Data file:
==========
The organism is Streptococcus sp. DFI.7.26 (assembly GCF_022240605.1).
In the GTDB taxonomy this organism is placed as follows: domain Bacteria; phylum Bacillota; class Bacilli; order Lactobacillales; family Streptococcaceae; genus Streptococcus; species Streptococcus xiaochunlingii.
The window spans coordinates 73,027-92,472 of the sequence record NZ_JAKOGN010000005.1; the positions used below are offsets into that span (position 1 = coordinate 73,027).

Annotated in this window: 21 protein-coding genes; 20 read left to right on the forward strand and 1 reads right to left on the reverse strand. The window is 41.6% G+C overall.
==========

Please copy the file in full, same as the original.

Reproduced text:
The organism is Streptococcus sp. DFI.7.26 (assembly GCF_022240605.1).
In the GTDB taxonomy this organism is placed as follows: domain Bacteria; phylum Bacillota; class Bacilli; order Lactobacillales; family Streptococcaceae; genus Streptococcus; species Streptococcus xiaochunlingii.
The window spans coordinates 73,027-92,472 of the sequence record NZ_JAKOGN010000005.1; the positions used below are offsets into that span (position 1 = coordinate 73,027).

Annotated in this window: 21 protein-coding genes; 20 read left to right on the forward strand and 1 reads right to left on the reverse strand. The window is 41.6% G+C overall.